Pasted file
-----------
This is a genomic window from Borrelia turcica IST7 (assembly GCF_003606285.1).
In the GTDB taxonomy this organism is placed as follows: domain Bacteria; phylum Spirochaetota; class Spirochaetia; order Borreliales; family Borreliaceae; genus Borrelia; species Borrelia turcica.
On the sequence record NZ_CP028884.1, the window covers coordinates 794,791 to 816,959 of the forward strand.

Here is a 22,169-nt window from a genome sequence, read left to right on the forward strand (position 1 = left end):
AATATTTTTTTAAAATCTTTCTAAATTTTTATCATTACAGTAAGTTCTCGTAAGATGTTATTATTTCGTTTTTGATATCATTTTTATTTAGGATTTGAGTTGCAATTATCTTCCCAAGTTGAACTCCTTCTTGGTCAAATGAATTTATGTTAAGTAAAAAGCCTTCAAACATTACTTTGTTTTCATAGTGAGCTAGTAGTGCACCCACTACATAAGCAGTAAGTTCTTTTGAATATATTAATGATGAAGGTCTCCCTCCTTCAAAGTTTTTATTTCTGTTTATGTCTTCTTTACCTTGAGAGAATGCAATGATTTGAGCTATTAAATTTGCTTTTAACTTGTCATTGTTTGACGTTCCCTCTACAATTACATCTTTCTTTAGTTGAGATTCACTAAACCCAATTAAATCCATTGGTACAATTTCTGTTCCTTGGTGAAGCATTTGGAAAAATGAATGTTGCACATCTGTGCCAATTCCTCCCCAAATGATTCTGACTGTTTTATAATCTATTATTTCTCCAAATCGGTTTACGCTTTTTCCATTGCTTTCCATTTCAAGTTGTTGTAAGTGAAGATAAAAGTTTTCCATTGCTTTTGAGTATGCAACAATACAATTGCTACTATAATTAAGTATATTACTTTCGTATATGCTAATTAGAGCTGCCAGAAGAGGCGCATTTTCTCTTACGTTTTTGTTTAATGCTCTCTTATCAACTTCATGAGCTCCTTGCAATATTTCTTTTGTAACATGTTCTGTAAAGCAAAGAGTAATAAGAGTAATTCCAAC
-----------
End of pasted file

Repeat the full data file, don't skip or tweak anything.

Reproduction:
This is a genomic window from Borrelia turcica IST7 (assembly GCF_003606285.1).
In the GTDB taxonomy this organism is placed as follows: domain Bacteria; phylum Spirochaetota; class Spirochaetia; order Borreliales; family Borreliaceae; genus Borrelia; species Borrelia turcica.
On the sequence record NZ_CP028884.1, the window covers coordinates 794,791 to 816,959 of the forward strand.

Here is a 22,169-nt window from a genome sequence, read left to right on the forward strand (position 1 = left end):
AATATTTTTTTAAAATCTTTCTAAATTTTTATCATTACAGTAAGTTCTCGTAAGATGTTATTATTTCGTTTTTGATATCATTTTTATTTAGGATTTGAGTTGCAATTATCTTCCCAAGTTGAACTCCTTCTTGGTCAAATGAATTTATGTTAAGTAAAAAGCCTTCAAACATTACTTTGTTTTCATAGTGAGCTAGTAGTGCACCCACTACATAAGCAGTAAGTTCTTTTGAATATATTAATGATGAAGGTCTCCCTCCTTCAAAGTTTTTATTTCTGTTTATGTCTTCTTTACCTTGAGAGAATGCAATGATTTGAGCTATTAAATTTGCTTTTAACTTGTCATTGTTTGACGTTCCCTCTACAATTACATCTTTCTTTAGTTGAGATTCACTAAACCCAATTAAATCCATTGGTACAATTTCTGTTCCTTGGTGAAGCATTTGGAAAAATGAATGTTGCACATCTGTGCCAATTCCTCCCCAAATGATTCTGACTGTTTTATAATCTATTATTTCTCCAAATCGGTTTACGCTTTTTCCATTGCTTTCCATTTCAAGTTGTTGTAAGTGAAGATAAAAGTTTTCCATTGCTTTTGAGTATGCAACAATACAATTGCTACTATAATTAAGTATATTACTTTCGTATATGCTAATTAGAGCTGCCAGAAGAGGCGCATTTTCTCTTACGTTTTTGTTTAATGCTCTCTTATCAACTTCATGAGCTCCTTGCAATATTTCTTTTGTAACATGTTCTGTAAAGCAAAGAGTAATAAGAGTAATTCCAAC